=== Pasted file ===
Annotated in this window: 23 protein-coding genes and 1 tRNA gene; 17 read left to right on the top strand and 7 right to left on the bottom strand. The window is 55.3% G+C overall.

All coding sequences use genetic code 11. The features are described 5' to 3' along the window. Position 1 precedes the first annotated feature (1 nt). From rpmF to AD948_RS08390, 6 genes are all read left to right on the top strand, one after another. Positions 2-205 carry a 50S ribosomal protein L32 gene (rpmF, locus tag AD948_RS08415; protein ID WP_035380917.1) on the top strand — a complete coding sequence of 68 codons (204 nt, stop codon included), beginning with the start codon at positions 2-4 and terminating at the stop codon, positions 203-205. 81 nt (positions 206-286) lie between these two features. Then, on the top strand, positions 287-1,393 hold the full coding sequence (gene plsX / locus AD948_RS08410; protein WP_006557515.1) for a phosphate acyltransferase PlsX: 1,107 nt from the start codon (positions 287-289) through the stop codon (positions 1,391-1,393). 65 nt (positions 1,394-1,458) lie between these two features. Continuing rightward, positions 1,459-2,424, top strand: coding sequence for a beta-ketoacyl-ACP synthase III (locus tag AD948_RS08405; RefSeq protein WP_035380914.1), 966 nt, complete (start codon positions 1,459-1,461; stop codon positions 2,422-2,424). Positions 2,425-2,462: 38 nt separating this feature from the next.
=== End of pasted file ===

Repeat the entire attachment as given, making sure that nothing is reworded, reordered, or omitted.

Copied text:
Annotated in this window: 23 protein-coding genes and 1 tRNA gene; 17 read left to right on the top strand and 7 right to left on the bottom strand. The window is 55.3% G+C overall.

All coding sequences use genetic code 11. The features are described 5' to 3' along the window. Position 1 precedes the first annotated feature (1 nt). From rpmF to AD948_RS08390, 6 genes are all read left to right on the top strand, one after another. Positions 2-205 carry a 50S ribosomal protein L32 gene (rpmF, locus tag AD948_RS08415; protein ID WP_035380917.1) on the top strand — a complete coding sequence of 68 codons (204 nt, stop codon included), beginning with the start codon at positions 2-4 and terminating at the stop codon, positions 203-205. 81 nt (positions 206-286) lie between these two features. Then, on the top strand, positions 287-1,393 hold the full coding sequence (gene plsX / locus AD948_RS08410; protein WP_006557515.1) for a phosphate acyltransferase PlsX: 1,107 nt from the start codon (positions 287-289) through the stop codon (positions 1,391-1,393). 65 nt (positions 1,394-1,458) lie between these two features. Continuing rightward, positions 1,459-2,424, top strand: coding sequence for a beta-ketoacyl-ACP synthase III (locus tag AD948_RS08405; RefSeq protein WP_035380914.1), 966 nt, complete (start codon positions 1,459-1,461; stop codon positions 2,422-2,424). Positions 2,425-2,462: 38 nt separating this feature from the next.